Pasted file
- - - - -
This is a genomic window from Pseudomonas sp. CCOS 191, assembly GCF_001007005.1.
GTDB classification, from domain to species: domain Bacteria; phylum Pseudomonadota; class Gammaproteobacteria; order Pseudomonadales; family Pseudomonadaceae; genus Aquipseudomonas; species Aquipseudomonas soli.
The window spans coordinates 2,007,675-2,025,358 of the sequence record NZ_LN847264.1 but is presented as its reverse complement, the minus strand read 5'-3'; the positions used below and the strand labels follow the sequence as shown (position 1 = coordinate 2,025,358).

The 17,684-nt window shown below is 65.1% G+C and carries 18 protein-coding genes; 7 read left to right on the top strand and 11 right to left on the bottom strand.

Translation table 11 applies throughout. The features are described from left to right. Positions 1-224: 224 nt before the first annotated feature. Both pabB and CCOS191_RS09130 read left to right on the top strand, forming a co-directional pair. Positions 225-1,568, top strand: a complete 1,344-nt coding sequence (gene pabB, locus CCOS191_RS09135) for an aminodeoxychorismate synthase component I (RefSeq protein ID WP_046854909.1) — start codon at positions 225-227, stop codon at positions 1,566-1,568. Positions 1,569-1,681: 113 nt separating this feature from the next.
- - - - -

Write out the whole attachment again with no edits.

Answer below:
This is a genomic window from Pseudomonas sp. CCOS 191, assembly GCF_001007005.1.
GTDB classification, from domain to species: domain Bacteria; phylum Pseudomonadota; class Gammaproteobacteria; order Pseudomonadales; family Pseudomonadaceae; genus Aquipseudomonas; species Aquipseudomonas soli.
The window spans coordinates 2,007,675-2,025,358 of the sequence record NZ_LN847264.1 but is presented as its reverse complement, the minus strand read 5'-3'; the positions used below and the strand labels follow the sequence as shown (position 1 = coordinate 2,025,358).

The 17,684-nt window shown below is 65.1% G+C and carries 18 protein-coding genes; 7 read left to right on the top strand and 11 right to left on the bottom strand.

Translation table 11 applies throughout. The features are described from left to right. Positions 1-224: 224 nt before the first annotated feature. Both pabB and CCOS191_RS09130 read left to right on the top strand, forming a co-directional pair. Positions 225-1,568, top strand: a complete 1,344-nt coding sequence (gene pabB, locus CCOS191_RS09135) for an aminodeoxychorismate synthase component I (RefSeq protein ID WP_046854909.1) — start codon at positions 225-227, stop codon at positions 1,566-1,568. Positions 1,569-1,681: 113 nt separating this feature from the next.